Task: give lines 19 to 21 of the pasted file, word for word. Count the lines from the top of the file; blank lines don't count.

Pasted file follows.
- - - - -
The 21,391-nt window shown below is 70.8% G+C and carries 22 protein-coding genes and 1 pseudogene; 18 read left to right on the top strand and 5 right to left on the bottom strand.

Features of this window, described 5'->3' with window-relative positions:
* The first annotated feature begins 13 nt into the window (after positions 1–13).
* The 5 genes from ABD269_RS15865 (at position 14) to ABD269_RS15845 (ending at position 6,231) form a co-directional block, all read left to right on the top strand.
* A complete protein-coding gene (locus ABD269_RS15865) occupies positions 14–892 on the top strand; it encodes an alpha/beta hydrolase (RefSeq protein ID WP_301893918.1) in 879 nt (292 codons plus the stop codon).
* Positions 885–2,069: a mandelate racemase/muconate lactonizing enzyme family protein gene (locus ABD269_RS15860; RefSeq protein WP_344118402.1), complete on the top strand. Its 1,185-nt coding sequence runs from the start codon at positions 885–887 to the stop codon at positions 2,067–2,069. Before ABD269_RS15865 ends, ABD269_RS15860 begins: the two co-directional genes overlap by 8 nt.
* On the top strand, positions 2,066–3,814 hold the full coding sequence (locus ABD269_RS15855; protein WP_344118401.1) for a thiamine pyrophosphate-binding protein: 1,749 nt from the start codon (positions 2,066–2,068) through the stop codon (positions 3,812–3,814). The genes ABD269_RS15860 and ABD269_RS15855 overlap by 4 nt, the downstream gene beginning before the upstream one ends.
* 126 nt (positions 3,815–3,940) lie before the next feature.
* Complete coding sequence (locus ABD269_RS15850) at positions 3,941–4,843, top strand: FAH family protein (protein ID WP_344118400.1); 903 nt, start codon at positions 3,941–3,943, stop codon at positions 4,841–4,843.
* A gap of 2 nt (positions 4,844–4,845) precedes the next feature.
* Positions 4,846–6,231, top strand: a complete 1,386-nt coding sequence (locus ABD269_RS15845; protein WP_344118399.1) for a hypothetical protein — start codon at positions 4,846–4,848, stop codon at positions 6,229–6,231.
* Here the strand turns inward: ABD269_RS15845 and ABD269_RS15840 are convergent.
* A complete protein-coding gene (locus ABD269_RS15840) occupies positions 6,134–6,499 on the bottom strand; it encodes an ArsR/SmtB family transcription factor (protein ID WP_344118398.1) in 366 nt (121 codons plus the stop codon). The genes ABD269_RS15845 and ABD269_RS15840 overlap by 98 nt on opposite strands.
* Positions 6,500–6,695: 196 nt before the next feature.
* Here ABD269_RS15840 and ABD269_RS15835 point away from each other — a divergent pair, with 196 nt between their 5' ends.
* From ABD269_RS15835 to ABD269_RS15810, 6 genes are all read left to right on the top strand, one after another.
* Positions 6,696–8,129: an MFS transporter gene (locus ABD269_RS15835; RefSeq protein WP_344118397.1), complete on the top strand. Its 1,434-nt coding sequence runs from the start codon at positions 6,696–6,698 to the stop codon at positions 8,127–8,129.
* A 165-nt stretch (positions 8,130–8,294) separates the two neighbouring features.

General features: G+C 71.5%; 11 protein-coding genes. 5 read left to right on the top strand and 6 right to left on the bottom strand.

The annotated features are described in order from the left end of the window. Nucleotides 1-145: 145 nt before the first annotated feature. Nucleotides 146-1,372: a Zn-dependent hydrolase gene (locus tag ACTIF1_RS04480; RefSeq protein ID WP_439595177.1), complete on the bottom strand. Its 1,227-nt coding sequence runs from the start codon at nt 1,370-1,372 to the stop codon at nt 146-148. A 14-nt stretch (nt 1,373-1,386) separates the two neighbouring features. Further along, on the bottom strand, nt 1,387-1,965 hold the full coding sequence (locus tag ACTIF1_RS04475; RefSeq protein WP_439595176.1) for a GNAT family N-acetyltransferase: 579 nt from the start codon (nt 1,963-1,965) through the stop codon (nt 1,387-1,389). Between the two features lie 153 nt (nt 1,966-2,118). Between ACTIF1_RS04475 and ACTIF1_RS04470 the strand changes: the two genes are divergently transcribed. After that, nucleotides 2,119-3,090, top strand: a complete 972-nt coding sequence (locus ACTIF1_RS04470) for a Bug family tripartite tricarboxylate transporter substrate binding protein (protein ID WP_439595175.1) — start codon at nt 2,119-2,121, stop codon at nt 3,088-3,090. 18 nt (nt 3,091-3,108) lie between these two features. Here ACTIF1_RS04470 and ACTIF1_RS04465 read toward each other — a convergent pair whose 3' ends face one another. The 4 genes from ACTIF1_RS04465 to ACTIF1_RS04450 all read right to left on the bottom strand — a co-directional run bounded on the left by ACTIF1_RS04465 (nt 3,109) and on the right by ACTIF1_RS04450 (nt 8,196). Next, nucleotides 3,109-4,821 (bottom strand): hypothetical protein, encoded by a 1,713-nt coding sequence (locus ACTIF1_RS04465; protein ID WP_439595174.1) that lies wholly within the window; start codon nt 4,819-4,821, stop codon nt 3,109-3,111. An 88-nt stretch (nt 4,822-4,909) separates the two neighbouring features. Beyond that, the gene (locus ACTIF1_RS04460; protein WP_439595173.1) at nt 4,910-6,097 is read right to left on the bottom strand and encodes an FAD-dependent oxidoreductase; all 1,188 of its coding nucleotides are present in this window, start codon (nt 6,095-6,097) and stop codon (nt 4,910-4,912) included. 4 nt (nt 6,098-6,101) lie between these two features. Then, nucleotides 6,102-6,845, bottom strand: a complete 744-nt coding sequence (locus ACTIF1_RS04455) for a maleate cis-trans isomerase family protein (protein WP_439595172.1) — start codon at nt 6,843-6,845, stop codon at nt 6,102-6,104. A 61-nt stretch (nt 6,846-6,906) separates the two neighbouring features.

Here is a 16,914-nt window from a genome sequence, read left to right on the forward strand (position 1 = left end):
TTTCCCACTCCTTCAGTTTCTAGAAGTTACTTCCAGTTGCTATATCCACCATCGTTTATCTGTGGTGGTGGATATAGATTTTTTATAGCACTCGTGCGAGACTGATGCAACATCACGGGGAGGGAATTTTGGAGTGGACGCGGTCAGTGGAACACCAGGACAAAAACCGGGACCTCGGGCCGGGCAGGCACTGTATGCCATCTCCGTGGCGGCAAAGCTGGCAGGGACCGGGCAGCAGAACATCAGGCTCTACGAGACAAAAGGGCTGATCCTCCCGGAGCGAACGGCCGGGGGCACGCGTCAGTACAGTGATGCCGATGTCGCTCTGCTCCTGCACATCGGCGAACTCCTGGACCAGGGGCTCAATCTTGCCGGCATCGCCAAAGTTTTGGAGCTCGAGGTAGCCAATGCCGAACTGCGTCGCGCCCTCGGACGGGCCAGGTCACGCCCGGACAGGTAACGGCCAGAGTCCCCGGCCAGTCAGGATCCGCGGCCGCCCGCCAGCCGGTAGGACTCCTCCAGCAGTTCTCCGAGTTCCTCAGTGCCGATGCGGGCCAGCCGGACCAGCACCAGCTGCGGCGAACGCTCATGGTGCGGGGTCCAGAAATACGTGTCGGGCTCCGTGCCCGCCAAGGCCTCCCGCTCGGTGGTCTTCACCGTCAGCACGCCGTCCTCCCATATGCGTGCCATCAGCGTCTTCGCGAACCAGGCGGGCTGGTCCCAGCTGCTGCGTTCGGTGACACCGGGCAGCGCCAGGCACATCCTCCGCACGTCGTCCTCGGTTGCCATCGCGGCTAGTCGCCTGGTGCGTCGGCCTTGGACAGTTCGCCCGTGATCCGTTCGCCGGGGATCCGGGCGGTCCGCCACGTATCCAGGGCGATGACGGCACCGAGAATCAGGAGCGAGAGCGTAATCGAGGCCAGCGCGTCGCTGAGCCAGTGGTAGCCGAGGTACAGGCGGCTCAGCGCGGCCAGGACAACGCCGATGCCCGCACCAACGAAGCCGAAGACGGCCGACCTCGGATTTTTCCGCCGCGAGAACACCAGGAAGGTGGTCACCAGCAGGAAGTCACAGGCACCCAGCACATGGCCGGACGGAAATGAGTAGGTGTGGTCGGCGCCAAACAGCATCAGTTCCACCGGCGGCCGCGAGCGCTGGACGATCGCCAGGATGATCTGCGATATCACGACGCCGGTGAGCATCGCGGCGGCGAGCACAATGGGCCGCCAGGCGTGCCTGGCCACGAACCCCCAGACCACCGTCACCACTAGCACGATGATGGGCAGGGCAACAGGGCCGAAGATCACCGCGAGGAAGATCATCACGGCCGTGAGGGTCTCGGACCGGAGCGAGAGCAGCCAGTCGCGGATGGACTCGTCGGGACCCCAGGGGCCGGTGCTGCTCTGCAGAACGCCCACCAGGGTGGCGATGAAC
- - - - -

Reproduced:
General features: G+C 71.5%; 11 protein-coding genes. 5 read left to right on the top strand and 6 right to left on the bottom strand.

The annotated features are described in order from the left end of the window. Nucleotides 1-145: 145 nt before the first annotated feature. Nucleotides 146-1,372: a Zn-dependent hydrolase gene (locus tag ACTIF1_RS04480; RefSeq protein ID WP_439595177.1), complete on the bottom strand. Its 1,227-nt coding sequence runs from the start codon at nt 1,370-1,372 to the stop codon at nt 146-148. A 14-nt stretch (nt 1,373-1,386) separates the two neighbouring features. Further along, on the bottom strand, nt 1,387-1,965 hold the full coding sequence (locus tag ACTIF1_RS04475; RefSeq protein WP_439595176.1) for a GNAT family N-acetyltransferase: 579 nt from the start codon (nt 1,963-1,965) through the stop codon (nt 1,387-1,389). Between the two features lie 153 nt (nt 1,966-2,118). Between ACTIF1_RS04475 and ACTIF1_RS04470 the strand changes: the two genes are divergently transcribed. After that, nucleotides 2,119-3,090, top strand: a complete 972-nt coding sequence (locus ACTIF1_RS04470) for a Bug family tripartite tricarboxylate transporter substrate binding protein (protein ID WP_439595175.1) — start codon at nt 2,119-2,121, stop codon at nt 3,088-3,090. 18 nt (nt 3,091-3,108) lie between these two features. Here ACTIF1_RS04470 and ACTIF1_RS04465 read toward each other — a convergent pair whose 3' ends face one another. The 4 genes from ACTIF1_RS04465 to ACTIF1_RS04450 all read right to left on the bottom strand — a co-directional run bounded on the left by ACTIF1_RS04465 (nt 3,109) and on the right by ACTIF1_RS04450 (nt 8,196). Next, nucleotides 3,109-4,821 (bottom strand): hypothetical protein, encoded by a 1,713-nt coding sequence (locus ACTIF1_RS04465; protein ID WP_439595174.1) that lies wholly within the window; start codon nt 4,819-4,821, stop codon nt 3,109-3,111. An 88-nt stretch (nt 4,822-4,909) separates the two neighbouring features. Beyond that, the gene (locus ACTIF1_RS04460; protein WP_439595173.1) at nt 4,910-6,097 is read right to left on the bottom strand and encodes an FAD-dependent oxidoreductase; all 1,188 of its coding nucleotides are present in this window, start codon (nt 6,095-6,097) and stop codon (nt 4,910-4,912) included. 4 nt (nt 6,098-6,101) lie between these two features. Then, nucleotides 6,102-6,845, bottom strand: a complete 744-nt coding sequence (locus ACTIF1_RS04455) for a maleate cis-trans isomerase family protein (protein WP_439595172.1) — start codon at nt 6,843-6,845, stop codon at nt 6,102-6,104. A 61-nt stretch (nt 6,846-6,906) separates the two neighbouring features.

Here is a 16,914-nt window from a genome sequence, read left to right on the forward strand (position 1 = left end):